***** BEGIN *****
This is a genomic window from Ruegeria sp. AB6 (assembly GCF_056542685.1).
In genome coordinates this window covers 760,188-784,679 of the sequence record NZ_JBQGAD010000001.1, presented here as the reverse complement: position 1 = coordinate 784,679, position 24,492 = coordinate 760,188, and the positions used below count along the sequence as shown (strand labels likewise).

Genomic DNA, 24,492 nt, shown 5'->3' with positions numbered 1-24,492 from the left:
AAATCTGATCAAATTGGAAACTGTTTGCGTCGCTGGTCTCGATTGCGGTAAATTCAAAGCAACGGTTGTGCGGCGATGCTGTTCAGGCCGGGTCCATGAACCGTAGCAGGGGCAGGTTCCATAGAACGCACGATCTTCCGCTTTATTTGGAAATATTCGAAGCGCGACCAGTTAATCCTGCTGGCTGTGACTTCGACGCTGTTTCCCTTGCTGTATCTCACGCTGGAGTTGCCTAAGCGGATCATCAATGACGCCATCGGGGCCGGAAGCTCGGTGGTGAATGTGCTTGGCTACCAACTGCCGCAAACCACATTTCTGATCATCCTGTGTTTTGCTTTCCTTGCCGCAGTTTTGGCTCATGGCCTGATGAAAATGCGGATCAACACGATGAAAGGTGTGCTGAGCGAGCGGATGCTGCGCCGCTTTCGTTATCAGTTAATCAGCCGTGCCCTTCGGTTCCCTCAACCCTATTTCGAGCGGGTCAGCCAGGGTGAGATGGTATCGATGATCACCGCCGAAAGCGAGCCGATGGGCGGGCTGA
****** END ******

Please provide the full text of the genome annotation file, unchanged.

This is a genomic window from Ruegeria sp. AB6 (assembly GCF_056542685.1).
In genome coordinates this window covers 760,188-784,679 of the sequence record NZ_JBQGAD010000001.1, presented here as the reverse complement: position 1 = coordinate 784,679, position 24,492 = coordinate 760,188, and the positions used below count along the sequence as shown (strand labels likewise).

Genomic DNA, 24,492 nt, shown 5'->3' with positions numbered 1-24,492 from the left:
AAATCTGATCAAATTGGAAACTGTTTGCGTCGCTGGTCTCGATTGCGGTAAATTCAAAGCAACGGTTGTGCGGCGATGCTGTTCAGGCCGGGTCCATGAACCGTAGCAGGGGCAGGTTCCATAGAACGCACGATCTTCCGCTTTATTTGGAAATATTCGAAGCGCGACCAGTTAATCCTGCTGGCTGTGACTTCGACGCTGTTTCCCTTGCTGTATCTCACGCTGGAGTTGCCTAAGCGGATCATCAATGACGCCATCGGGGCCGGAAGCTCGGTGGTGAATGTGCTTGGCTACCAACTGCCGCAAACCACATTTCTGATCATCCTGTGTTTTGCTTTCCTTGCCGCAGTTTTGGCTCATGGCCTGATGAAAATGCGGATCAACACGATGAAAGGTGTGCTGAGCGAGCGGATGCTGCGCCGCTTTCGTTATCAGTTAATCAGCCGTGCCCTTCGGTTCCCTCAACCCTATTTCGAGCGGGTCAGCCAGGGTGAGATGGTATCGATGATCACCGCCGAAAGCGAGCCGATGGGCGGGCTGA